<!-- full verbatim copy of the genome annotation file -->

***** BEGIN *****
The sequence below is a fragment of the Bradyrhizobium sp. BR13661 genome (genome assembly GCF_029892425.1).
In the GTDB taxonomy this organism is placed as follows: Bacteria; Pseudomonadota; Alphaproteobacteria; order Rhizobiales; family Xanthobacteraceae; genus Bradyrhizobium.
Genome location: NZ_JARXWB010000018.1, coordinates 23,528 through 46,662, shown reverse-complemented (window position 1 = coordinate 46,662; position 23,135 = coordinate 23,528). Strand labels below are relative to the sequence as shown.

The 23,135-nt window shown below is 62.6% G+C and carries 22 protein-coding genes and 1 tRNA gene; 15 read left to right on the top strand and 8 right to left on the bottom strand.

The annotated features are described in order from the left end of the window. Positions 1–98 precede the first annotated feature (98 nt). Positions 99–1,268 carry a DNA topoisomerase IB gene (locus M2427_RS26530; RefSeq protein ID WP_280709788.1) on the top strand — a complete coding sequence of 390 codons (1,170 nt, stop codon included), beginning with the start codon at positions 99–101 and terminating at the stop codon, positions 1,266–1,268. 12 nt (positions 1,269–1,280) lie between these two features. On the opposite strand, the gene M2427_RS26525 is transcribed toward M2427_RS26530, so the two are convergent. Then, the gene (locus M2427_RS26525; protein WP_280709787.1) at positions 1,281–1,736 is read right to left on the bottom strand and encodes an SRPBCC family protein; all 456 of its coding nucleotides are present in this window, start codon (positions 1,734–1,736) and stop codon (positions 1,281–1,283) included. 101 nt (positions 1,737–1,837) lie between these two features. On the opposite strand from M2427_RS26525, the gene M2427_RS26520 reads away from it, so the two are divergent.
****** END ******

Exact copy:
The sequence below is a fragment of the Bradyrhizobium sp. BR13661 genome (genome assembly GCF_029892425.1).
In the GTDB taxonomy this organism is placed as follows: Bacteria; Pseudomonadota; Alphaproteobacteria; order Rhizobiales; family Xanthobacteraceae; genus Bradyrhizobium.
Genome location: NZ_JARXWB010000018.1, coordinates 23,528 through 46,662, shown reverse-complemented (window position 1 = coordinate 46,662; position 23,135 = coordinate 23,528). Strand labels below are relative to the sequence as shown.

The 23,135-nt window shown below is 62.6% G+C and carries 22 protein-coding genes and 1 tRNA gene; 15 read left to right on the top strand and 8 right to left on the bottom strand.

The annotated features are described in order from the left end of the window. Positions 1–98 precede the first annotated feature (98 nt). Positions 99–1,268 carry a DNA topoisomerase IB gene (locus M2427_RS26530; RefSeq protein ID WP_280709788.1) on the top strand — a complete coding sequence of 390 codons (1,170 nt, stop codon included), beginning with the start codon at positions 99–101 and terminating at the stop codon, positions 1,266–1,268. 12 nt (positions 1,269–1,280) lie between these two features. On the opposite strand, the gene M2427_RS26525 is transcribed toward M2427_RS26530, so the two are convergent. Then, the gene (locus M2427_RS26525; protein WP_280709787.1) at positions 1,281–1,736 is read right to left on the bottom strand and encodes an SRPBCC family protein; all 456 of its coding nucleotides are present in this window, start codon (positions 1,734–1,736) and stop codon (positions 1,281–1,283) included. 101 nt (positions 1,737–1,837) lie between these two features. On the opposite strand from M2427_RS26525, the gene M2427_RS26520 reads away from it, so the two are divergent.